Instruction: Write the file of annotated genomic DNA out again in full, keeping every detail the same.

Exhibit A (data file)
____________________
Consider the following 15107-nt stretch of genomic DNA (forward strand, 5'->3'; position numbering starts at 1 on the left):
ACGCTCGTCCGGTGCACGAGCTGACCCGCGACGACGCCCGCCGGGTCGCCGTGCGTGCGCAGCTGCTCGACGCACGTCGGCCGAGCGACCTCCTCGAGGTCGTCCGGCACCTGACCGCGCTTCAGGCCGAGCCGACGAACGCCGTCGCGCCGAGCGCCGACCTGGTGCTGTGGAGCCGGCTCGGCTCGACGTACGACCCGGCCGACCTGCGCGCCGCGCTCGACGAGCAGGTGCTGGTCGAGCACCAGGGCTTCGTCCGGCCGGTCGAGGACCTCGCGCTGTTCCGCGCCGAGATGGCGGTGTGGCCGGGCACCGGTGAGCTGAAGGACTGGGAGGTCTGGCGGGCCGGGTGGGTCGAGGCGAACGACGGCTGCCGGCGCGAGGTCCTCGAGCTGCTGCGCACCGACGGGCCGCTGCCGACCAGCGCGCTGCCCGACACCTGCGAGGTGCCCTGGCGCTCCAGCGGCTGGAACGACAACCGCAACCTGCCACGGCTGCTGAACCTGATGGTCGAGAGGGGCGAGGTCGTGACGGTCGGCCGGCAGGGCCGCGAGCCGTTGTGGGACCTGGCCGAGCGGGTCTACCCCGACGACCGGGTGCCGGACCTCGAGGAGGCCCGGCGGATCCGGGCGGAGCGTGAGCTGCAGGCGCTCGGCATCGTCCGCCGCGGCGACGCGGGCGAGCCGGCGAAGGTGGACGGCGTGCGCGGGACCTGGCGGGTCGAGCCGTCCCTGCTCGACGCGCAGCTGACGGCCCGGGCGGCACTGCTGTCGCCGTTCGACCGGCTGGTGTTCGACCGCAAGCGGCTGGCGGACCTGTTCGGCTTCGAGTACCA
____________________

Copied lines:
Consider the following 15107-nt stretch of genomic DNA (forward strand, 5'->3'; position numbering starts at 1 on the left):
ACGCTCGTCCGGTGCACGAGCTGACCCGCGACGACGCCCGCCGGGTCGCCGTGCGTGCGCAGCTGCTCGACGCACGTCGGCCGAGCGACCTCCTCGAGGTCGTCCGGCACCTGACCGCGCTTCAGGCCGAGCCGACGAACGCCGTCGCGCCGAGCGCCGACCTGGTGCTGTGGAGCCGGCTCGGCTCGACGTACGACCCGGCCGACCTGCGCGCCGCGCTCGACGAGCAGGTGCTGGTCGAGCACCAGGGCTTCGTCCGGCCGGTCGAGGACCTCGCGCTGTTCCGCGCCGAGATGGCGGTGTGGCCGGGCACCGGTGAGCTGAAGGACTGGGAGGTCTGGCGGGCCGGGTGGGTCGAGGCGAACGACGGCTGCCGGCGCGAGGTCCTCGAGCTGCTGCGCACCGACGGGCCGCTGCCGACCAGCGCGCTGCCCGACACCTGCGAGGTGCCCTGGCGCTCCAGCGGCTGGAACGACAACCGCAACCTGCCACGGCTGCTGAACCTGATGGTCGAGAGGGGCGAGGTCGTGACGGTCGGCCGGCAGGGCCGCGAGCCGTTGTGGGACCTGGCCGAGCGGGTCTACCCCGACGACCGGGTGCCGGACCTCGAGGAGGCCCGGCGGATCCGGGCGGAGCGTGAGCTGCAGGCGCTCGGCATCGTCCGCCGCGGCGACGCGGGCGAGCCGGCGAAGGTGGACGGCGTGCGCGGGACCTGGCGGGTCGAGCCGTCCCTGCTCGACGCGCAGCTGACGGCCCGGGCGGCACTGCTGTCGCCGTTCGACCGGCTGGTGTTCGACCGCAAGCGGCTGGCGGACCTGTTCGGCTTCGAGTACCA